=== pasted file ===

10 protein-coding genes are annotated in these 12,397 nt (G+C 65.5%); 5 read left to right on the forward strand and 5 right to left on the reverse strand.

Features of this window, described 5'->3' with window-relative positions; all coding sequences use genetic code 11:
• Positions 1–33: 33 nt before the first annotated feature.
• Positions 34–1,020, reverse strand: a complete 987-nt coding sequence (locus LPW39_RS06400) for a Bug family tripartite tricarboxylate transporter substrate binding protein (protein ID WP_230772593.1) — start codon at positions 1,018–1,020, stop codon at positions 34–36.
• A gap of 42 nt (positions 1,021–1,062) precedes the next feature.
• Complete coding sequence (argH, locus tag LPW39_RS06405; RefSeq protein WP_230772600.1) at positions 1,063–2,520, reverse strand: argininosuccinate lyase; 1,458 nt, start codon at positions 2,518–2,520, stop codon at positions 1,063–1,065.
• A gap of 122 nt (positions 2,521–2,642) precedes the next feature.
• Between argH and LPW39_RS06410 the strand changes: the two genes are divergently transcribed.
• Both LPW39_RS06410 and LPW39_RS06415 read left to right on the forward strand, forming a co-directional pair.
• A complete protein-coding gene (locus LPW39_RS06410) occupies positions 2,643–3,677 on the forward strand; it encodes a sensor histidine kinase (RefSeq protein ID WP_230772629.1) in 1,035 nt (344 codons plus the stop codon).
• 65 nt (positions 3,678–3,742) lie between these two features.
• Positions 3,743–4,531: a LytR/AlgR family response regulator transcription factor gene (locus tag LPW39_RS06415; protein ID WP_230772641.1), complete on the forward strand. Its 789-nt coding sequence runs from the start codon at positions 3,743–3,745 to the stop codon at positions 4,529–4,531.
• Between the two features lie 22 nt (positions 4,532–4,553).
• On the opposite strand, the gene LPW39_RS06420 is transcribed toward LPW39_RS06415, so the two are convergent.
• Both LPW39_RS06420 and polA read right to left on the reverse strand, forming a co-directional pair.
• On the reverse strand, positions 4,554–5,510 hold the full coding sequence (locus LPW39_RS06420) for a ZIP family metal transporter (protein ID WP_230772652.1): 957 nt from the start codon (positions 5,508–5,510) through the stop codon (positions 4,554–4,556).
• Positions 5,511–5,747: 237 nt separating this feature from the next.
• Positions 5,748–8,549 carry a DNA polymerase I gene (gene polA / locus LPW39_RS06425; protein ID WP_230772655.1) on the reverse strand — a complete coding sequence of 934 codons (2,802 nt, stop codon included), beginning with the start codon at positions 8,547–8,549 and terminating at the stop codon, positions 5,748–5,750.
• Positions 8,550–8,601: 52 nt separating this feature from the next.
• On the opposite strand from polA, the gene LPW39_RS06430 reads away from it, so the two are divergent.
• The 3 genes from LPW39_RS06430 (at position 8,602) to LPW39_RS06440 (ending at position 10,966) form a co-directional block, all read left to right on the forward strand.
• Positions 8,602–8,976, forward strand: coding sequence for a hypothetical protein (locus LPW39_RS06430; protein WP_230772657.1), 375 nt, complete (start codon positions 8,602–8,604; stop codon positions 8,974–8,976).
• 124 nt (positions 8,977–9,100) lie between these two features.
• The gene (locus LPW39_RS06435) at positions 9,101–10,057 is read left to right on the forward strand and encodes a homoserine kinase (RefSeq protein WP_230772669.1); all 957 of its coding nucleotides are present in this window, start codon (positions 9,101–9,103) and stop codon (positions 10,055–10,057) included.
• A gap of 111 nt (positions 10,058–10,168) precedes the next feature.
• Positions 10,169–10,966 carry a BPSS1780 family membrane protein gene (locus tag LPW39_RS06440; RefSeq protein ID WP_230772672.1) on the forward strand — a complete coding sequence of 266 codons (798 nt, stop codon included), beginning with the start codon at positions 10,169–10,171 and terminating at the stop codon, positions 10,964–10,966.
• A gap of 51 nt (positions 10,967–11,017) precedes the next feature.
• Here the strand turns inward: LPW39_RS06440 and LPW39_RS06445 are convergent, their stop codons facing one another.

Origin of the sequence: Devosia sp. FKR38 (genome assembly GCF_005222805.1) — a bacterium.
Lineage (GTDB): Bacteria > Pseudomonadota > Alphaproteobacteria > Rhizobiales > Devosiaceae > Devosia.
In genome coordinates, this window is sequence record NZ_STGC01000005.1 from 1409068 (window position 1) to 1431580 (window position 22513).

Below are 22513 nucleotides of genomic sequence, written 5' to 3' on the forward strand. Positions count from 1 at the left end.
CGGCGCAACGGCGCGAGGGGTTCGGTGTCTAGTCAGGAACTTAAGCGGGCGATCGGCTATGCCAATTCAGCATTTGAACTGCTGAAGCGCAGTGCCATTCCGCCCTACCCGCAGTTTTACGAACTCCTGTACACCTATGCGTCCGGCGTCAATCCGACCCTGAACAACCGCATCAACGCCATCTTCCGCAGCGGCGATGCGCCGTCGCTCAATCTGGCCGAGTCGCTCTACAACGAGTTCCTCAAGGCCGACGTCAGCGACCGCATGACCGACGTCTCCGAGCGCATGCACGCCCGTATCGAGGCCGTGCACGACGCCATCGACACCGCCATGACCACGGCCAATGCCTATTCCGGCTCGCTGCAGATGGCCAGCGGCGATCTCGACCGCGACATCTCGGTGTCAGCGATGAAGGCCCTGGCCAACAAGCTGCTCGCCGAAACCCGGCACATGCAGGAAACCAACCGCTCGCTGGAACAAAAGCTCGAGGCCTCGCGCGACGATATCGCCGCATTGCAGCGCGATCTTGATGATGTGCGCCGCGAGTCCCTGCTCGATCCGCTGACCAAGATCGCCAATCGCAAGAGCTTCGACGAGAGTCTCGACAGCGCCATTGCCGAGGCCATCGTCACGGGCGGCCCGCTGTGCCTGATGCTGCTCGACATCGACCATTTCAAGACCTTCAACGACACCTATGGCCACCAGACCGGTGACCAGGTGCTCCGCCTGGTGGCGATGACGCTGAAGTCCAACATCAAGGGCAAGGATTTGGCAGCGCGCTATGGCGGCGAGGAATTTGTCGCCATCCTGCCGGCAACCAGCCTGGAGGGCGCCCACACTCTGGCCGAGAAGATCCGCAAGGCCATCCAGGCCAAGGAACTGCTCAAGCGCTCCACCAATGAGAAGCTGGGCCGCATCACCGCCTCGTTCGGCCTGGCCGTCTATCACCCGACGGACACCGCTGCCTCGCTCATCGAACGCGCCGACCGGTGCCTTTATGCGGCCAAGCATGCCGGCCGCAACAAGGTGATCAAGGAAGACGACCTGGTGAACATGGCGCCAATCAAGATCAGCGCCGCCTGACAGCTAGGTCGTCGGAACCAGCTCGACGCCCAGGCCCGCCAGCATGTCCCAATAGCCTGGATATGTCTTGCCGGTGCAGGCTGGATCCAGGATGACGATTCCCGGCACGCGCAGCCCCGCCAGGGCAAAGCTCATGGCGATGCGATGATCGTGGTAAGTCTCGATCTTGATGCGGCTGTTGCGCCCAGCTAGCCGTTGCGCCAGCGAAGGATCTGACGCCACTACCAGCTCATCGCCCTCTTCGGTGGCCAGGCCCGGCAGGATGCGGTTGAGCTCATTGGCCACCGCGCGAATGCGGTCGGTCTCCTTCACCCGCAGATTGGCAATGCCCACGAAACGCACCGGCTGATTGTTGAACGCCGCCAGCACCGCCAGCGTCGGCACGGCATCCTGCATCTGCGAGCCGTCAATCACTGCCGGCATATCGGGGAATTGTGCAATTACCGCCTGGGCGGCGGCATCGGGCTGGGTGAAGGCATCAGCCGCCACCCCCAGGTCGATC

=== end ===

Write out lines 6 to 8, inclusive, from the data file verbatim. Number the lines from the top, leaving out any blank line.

• Complete coding sequence (argH, locus tag LPW39_RS06405; RefSeq protein WP_230772600.1) at positions 1,063–2,520, reverse strand: argininosuccinate lyase; 1,458 nt, start codon at positions 2,518–2,520, stop codon at positions 1,063–1,065.
• A gap of 122 nt (positions 2,521–2,642) precedes the next feature.
• Between argH and LPW39_RS06410 the strand changes: the two genes are divergently transcribed.